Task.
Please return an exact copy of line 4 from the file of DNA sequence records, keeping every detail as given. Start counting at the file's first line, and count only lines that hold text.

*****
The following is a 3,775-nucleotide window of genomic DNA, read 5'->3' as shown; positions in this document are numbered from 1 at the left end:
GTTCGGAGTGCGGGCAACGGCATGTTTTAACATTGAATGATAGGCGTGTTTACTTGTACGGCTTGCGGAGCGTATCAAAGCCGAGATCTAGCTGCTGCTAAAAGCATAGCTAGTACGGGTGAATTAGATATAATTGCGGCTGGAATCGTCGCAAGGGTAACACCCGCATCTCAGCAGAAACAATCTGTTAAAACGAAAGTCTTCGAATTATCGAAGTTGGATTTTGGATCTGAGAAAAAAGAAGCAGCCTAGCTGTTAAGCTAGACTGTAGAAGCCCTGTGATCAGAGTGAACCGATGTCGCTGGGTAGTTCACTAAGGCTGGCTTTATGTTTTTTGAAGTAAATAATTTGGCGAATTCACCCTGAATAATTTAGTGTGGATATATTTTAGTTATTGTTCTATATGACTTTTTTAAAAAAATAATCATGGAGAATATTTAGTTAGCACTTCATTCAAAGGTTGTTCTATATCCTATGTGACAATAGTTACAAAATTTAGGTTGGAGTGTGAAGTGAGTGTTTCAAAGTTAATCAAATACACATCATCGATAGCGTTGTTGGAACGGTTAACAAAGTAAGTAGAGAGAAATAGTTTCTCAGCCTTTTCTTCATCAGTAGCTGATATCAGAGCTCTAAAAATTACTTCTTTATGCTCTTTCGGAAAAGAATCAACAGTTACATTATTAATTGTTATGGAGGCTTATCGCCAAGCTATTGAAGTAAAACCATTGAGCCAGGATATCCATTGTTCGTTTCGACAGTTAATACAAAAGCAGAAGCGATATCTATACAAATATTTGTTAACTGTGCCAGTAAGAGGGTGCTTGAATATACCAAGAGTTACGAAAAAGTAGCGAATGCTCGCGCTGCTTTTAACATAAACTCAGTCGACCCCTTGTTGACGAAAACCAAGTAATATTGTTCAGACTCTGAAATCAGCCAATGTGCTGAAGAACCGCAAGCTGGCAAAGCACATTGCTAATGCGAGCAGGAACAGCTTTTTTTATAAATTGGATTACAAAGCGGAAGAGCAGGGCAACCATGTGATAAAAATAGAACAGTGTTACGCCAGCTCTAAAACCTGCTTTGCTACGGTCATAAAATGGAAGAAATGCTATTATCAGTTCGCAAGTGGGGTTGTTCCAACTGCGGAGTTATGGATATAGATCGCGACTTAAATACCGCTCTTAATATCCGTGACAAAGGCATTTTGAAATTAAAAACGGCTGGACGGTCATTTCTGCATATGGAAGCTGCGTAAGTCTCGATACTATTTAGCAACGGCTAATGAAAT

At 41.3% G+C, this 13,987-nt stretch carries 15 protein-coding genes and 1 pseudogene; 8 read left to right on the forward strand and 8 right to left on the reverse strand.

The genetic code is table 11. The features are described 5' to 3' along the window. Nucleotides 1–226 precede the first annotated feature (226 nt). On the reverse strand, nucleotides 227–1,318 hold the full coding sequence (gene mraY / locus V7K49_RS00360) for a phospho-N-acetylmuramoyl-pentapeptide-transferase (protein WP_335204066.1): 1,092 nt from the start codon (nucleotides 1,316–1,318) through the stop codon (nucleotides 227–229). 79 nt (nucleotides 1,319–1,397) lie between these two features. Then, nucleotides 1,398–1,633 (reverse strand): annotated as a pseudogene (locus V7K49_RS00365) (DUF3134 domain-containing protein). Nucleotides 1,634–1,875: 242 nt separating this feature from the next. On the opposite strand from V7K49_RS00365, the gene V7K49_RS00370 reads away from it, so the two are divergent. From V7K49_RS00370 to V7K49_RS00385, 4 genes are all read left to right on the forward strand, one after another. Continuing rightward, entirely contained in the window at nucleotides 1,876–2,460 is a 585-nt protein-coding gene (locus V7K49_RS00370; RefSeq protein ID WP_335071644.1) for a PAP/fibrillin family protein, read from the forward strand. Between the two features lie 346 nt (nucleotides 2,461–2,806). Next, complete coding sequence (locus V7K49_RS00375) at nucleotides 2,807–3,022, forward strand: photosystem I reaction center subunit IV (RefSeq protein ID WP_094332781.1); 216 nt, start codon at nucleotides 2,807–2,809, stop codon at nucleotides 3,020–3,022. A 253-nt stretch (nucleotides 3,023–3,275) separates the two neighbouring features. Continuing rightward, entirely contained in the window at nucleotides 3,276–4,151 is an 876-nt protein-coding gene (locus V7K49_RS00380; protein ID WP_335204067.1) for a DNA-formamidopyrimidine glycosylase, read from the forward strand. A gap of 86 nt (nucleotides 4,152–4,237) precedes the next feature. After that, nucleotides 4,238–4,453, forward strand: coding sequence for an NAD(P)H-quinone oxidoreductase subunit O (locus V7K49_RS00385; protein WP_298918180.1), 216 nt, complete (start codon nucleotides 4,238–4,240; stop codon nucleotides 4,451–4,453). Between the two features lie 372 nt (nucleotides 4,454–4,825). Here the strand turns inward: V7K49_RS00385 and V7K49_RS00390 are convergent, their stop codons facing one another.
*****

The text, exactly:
The genetic code is table 11. The features are described 5' to 3' along the window. Nucleotides 1–226 precede the first annotated feature (226 nt). On the reverse strand, nucleotides 227–1,318 hold the full coding sequence (gene mraY / locus V7K49_RS00360) for a phospho-N-acetylmuramoyl-pentapeptide-transferase (protein WP_335204066.1): 1,092 nt from the start codon (nucleotides 1,316–1,318) through the stop codon (nucleotides 227–229). 79 nt (nucleotides 1,319–1,397) lie between these two features. Then, nucleotides 1,398–1,633 (reverse strand): annotated as a pseudogene (locus V7K49_RS00365) (DUF3134 domain-containing protein). Nucleotides 1,634–1,875: 242 nt separating this feature from the next. On the opposite strand from V7K49_RS00365, the gene V7K49_RS00370 reads away from it, so the two are divergent. From V7K49_RS00370 to V7K49_RS00385, 4 genes are all read left to right on the forward strand, one after another. Continuing rightward, entirely contained in the window at nucleotides 1,876–2,460 is a 585-nt protein-coding gene (locus V7K49_RS00370; RefSeq protein ID WP_335071644.1) for a PAP/fibrillin family protein, read from the forward strand. Between the two features lie 346 nt (nucleotides 2,461–2,806). Next, complete coding sequence (locus V7K49_RS00375) at nucleotides 2,807–3,022, forward strand: photosystem I reaction center subunit IV (RefSeq protein ID WP_094332781.1); 216 nt, start codon at nucleotides 2,807–2,809, stop codon at nucleotides 3,020–3,022. A 253-nt stretch (nucleotides 3,023–3,275) separates the two neighbouring features. Continuing rightward, entirely contained in the window at nucleotides 3,276–4,151 is an 876-nt protein-coding gene (locus V7K49_RS00380; protein ID WP_335204067.1) for a DNA-formamidopyrimidine glycosylase, read from the forward strand. A gap of 86 nt (nucleotides 4,152–4,237) precedes the next feature. After that, nucleotides 4,238–4,453, forward strand: coding sequence for an NAD(P)H-quinone oxidoreductase subunit O (locus V7K49_RS00385; protein WP_298918180.1), 216 nt, complete (start codon nucleotides 4,238–4,240; stop codon nucleotides 4,451–4,453). Between the two features lie 372 nt (nucleotides 4,454–4,825). Here the strand turns inward: V7K49_RS00385 and V7K49_RS00390 are convergent, their stop codons facing one another.